Food and travel go hand in hand—and I love both—so last night I attended the Curry Economics lecture at the American Museum of Natural History in New York as part of the museum’s excellent Traveling the Silk Road: Ancient Pathway to the Modern World exhibit.
The show reminds me of my own travels along this ancient route in China this past fall to Xi’an, Turpan, Urumqi, Yarkand, Kashgar and the Karakoram Highway to Tashkurgan (details of which I’ll eventually share on this blog), and the event shed light on some interesting facts about how food trade can bring about significant cultural and economic shifts in a society.
The lecture didn’t focus exclusively on the Silk Road, and the discussion sometimes veered off into quite contemporary issues, such as genetically modified (GM) foods. But it was fun to listen about the spice-trade history (it reminded me of my myriad econ classes, now quite missed) and a few of the points made during the lecture were particularly interesting:
- Clove buds were found in the mouths of bodies discovered in China dating to the Han Dynasty (207 B.C.E. to 220 C.E.), indicating that “globalization” and trade were taking place in the remote “Spice Islands” (now known as the Moluccas in eastern Indonesia) long before the rise of colonialism during the 16th and 17th centuries. The spice was used to cover up bad breath.
- Indian cuisine used to be mild rather than spicy. Chili peppers, now common in Indian, Thai and other Asian cuisines, weren’t cultivated and introduced to the Old World until after Columbus discovered them in the Americas. This discovery is also what triggered the plummeting value of black pepper, indigenous to South India and a key element in that region’s trade and wealth.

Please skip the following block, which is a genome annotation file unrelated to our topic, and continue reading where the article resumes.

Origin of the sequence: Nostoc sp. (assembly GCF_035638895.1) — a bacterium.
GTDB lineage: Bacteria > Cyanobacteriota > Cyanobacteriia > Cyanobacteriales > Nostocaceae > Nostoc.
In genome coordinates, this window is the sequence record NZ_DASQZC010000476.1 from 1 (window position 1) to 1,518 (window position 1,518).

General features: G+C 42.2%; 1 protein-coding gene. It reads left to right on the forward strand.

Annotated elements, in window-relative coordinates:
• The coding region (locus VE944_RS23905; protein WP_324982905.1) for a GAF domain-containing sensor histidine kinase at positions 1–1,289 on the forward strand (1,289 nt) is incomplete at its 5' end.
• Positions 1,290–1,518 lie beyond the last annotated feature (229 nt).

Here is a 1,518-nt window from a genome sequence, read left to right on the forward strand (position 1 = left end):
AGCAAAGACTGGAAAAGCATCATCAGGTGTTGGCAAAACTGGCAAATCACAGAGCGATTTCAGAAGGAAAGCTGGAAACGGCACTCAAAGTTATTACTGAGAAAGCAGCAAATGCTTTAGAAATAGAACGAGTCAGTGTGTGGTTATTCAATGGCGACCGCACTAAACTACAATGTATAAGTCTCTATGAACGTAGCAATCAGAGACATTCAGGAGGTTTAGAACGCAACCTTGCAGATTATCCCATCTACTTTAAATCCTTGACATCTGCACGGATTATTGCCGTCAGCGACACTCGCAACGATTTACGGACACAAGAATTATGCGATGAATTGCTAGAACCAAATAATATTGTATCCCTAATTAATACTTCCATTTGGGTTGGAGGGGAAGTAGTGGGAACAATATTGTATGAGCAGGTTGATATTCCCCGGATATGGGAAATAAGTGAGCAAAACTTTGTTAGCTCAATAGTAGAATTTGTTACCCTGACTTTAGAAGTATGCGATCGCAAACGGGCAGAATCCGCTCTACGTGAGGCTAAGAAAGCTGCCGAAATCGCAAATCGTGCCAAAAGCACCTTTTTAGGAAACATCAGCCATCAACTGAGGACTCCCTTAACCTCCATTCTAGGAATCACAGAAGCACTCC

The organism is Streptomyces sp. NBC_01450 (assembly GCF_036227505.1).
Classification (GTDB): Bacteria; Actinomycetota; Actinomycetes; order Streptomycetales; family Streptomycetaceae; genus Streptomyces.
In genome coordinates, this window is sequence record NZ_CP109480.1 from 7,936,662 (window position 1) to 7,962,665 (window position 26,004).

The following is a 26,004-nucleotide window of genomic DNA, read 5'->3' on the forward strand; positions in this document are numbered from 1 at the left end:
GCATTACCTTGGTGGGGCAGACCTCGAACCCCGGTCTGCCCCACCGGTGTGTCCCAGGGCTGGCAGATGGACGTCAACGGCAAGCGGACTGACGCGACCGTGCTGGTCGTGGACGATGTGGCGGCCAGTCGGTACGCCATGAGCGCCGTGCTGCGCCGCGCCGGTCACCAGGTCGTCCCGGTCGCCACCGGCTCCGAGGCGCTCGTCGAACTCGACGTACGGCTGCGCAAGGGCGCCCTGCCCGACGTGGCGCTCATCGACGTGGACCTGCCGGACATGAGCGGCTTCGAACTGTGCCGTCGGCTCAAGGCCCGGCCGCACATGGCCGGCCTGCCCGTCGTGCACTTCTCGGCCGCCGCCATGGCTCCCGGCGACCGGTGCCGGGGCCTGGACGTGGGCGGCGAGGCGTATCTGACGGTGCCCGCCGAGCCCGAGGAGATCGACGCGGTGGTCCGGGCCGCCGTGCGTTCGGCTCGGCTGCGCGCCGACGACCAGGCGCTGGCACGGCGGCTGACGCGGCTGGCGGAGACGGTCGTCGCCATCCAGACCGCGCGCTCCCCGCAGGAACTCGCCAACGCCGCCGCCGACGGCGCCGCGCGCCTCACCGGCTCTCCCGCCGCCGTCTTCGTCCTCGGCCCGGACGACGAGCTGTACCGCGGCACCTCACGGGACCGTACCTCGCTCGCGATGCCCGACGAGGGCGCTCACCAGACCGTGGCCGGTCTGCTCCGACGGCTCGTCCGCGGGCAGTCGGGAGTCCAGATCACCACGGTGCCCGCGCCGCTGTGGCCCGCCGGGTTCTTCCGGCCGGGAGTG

- Religion is as important as trade when it comes to cuisines. The vegetarian diet didn’t take off in India until the rise of Buddhism and Jainism after 500 B.C.E. And the spread of Islam not only increased the popularity of lamb meat and made the consumption of alcohol and pork forbidden, but it also brought okra to the Middle East from Western Africa, tomatoes from the New World by the Moors of Spain, and yoghurt from the Turks and Mongols.
Sasha Issenberg, author of The Sushi Economy: Globalization and the Making of a Modern Delicacy (Gotham, 2007), moderated the panel, which included Tom Standage, business affairs editor of The Economist and author of An Edible History of Humanity (Walker & Company, 2009); Eric Tagliacozzo, associate professor of history at Cornell University and author of Secret Trades, Porous Borders: Smuggling and States Along a Southeast Asian Frontier, 1965-1915 (Yale University Press, reprint edition 2009); and Julie Sahni, cooking teacher and cookbook author, including the seminal Classic Indian Cooking (William Morrow Cookbooks, 1980). I now want to read each of their books.
Upcoming events tied to the Silk Road exhibit, on view now through Aug. 15, 2010, include:
- Voices of the Silk Road, Jan. 16 and 17, 12 to 5 p.m.
- Global Kitchen: Aromatics Along the Silk Road, Jan. 20, 6:30 p.m.
- Caravanserai: A Perfumed Tasting Menu, Jan. 21, 7 p.m.
- Yo-Yo Ma’s Silk Road Project, performances Feb. 7, 14 and 21, various times and locations
- Global Kitchen: Wines With Ancient Lineage, Feb. 17, 6:30 p.m.
- The Message Behind the Music, Feb. 21, 1 to 5 p.m.
- The Looting of the Iraq Museum: An Evening with Dr. Donny George Youkhanna, Feb. 24, 6:30 p.m.
Visit the AMNH Web site for additional information.